Question about Intel Pentium 3 , 450 MHz Pentium III (SL364) Boxed Processor

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How do i set my BIOS to fail safe setttings?

Hi

its techman991

you said to set my bios to fail safe settings to fix my off-frequency problem

how do i do that?

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I just replied to the previous post HERE

Posted on May 18, 2008

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Power failed during MSI P67A-C43 B3 bios update


Download the latest BIOS update from your computer manufacturer's website onto a USB flash drive. Refer to your user manual to obtain the manufacturer's website address. If the downloaded BIOS file is a zip archive, unzip the contents onto your USB flash drive. Jumper settings may need to be reconfigured on some motherboards to enter BIOS recovery mode. Most Intel-based motherboards have a jumper setting or switch near the on-board CMOS battery. The procedure for setting the jumpers will vary depending on your motherboard make and model, so refer to the motherboard documentation for specific instructions. Power on the computer and press "F2" to access the Setup Mode menu. If you are unable to access the setup menu, you will not be able to proceed with this repair. Take your computer to a repair shop, as the motherboard may need to be replaced. Use the arrow key to select "Boot Priority" or a similarly named field. Press the "Enter" key. Scroll down until "First boot priority" or "First boot drive" is selected and press "Enter." Select the USB flash drive as the first boot priority device. Press the "F10" key to save this setting and exit from the setup menu. Connect the USB flash drive to an open USB port on your computer. Then let your computer fully reboot. The USB flash drive should be detected and the BIOS should update automatically. When the update is complete, you may be prompted to restart your computer, or it may reboot automatically. If you are able to use your computer without any further problems of overheating or failure to recognize drives, your failed BIOS update has been resolved.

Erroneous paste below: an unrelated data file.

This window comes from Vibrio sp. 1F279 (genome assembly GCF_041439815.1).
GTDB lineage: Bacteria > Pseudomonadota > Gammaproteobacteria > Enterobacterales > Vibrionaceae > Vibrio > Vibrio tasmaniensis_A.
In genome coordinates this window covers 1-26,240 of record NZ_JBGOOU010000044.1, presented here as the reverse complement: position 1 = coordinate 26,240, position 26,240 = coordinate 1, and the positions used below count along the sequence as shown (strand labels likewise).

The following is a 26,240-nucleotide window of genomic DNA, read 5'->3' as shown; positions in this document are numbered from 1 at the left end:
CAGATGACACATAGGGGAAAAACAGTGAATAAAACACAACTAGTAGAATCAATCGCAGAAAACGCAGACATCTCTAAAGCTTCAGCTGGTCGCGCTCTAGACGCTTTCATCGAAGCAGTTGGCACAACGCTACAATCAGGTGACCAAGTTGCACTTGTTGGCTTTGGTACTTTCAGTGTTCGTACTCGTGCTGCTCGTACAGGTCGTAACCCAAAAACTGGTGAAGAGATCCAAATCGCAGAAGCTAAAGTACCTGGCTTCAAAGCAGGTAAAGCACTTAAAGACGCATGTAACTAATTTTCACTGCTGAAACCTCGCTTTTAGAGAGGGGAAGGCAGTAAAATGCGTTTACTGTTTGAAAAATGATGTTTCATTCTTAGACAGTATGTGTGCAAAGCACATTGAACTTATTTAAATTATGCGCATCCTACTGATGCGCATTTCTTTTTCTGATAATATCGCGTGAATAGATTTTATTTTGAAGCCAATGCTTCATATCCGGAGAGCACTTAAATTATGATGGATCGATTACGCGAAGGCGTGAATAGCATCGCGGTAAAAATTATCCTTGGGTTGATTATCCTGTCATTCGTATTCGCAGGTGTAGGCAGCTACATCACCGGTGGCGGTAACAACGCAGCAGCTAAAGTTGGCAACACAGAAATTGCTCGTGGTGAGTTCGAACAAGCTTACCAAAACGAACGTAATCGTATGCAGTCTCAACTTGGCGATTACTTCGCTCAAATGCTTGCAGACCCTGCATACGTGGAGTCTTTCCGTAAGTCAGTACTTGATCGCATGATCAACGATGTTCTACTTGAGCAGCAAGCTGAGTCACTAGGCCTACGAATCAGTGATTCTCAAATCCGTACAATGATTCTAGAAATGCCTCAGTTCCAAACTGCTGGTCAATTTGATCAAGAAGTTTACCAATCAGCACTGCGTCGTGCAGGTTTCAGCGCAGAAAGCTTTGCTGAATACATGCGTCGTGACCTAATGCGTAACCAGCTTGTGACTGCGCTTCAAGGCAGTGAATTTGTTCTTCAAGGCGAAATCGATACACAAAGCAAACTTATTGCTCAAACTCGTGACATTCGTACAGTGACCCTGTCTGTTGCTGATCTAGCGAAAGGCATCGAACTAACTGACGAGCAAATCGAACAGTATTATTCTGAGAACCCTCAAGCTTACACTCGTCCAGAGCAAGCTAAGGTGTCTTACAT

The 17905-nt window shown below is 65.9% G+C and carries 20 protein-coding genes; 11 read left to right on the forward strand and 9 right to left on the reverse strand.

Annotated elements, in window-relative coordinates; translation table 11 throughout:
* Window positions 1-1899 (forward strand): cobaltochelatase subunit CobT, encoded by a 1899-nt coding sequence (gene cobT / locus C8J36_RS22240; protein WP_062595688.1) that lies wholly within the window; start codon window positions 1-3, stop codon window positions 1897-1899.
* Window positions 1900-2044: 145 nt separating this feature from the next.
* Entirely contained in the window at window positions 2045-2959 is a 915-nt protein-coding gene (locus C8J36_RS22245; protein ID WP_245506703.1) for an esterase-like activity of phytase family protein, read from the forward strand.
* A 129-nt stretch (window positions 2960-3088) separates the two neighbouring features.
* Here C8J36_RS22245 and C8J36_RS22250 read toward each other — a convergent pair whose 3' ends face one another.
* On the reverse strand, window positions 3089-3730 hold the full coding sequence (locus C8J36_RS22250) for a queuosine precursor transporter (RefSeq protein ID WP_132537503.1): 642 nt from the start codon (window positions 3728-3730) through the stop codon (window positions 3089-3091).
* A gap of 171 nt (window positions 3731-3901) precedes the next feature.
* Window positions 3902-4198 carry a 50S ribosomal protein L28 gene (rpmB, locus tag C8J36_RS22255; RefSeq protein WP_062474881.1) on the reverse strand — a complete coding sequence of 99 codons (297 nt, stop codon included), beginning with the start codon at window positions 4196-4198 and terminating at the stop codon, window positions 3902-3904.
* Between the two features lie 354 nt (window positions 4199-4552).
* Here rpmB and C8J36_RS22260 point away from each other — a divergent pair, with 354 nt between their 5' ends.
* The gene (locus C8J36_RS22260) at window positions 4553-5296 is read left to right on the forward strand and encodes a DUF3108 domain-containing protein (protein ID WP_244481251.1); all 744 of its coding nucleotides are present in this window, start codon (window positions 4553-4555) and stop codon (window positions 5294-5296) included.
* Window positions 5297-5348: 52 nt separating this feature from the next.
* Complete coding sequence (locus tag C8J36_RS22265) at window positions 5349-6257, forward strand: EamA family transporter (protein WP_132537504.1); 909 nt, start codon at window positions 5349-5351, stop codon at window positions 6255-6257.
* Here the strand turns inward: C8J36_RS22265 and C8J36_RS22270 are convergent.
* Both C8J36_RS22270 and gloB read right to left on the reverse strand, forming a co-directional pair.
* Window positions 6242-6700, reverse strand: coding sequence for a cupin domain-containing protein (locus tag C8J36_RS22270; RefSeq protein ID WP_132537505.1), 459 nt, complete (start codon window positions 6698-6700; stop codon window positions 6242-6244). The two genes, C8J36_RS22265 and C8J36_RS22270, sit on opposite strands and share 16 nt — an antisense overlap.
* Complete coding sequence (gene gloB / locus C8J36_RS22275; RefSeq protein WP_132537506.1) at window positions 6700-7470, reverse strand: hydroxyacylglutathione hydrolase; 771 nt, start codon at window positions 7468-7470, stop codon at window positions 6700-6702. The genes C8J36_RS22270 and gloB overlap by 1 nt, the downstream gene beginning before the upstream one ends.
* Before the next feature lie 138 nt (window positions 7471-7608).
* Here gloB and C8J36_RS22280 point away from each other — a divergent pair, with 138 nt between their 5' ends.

Apr 05, 2013 | MSI P67A-C43 B3 Desktop Motherboard -...

1 Answer

Bios error - won't boot - clock or BIOS time keep getting altered


Firstly, replace the small watch battery on the motherboard.

Secondly, look at the motherboard and get the model number off it, example Msi 6472-1. Then look up the motherboard model on the manfactures website, and there should be a updates or update bios tab or link. Click and follow on screen instructions. Some manfactures automatically identify your board on their update page.

In the system settings, press del on boot up, ensure clock speed is set to auto or to manual what it should be at, same with the ram settings.

As a last resort, sometimes dust build up on the processor pins or ram causes silly errors, simply remove, safely clean and reinstall.

Lastly, is there a application in the task menu of windows that can alter the clock speed depending on usage? Check settings.

Sep 05, 2012 | Systemax SYX SG-125 Gaming PC - Intel Core...

1 Answer

CPU (processor) speed dropped to 1.09GHZ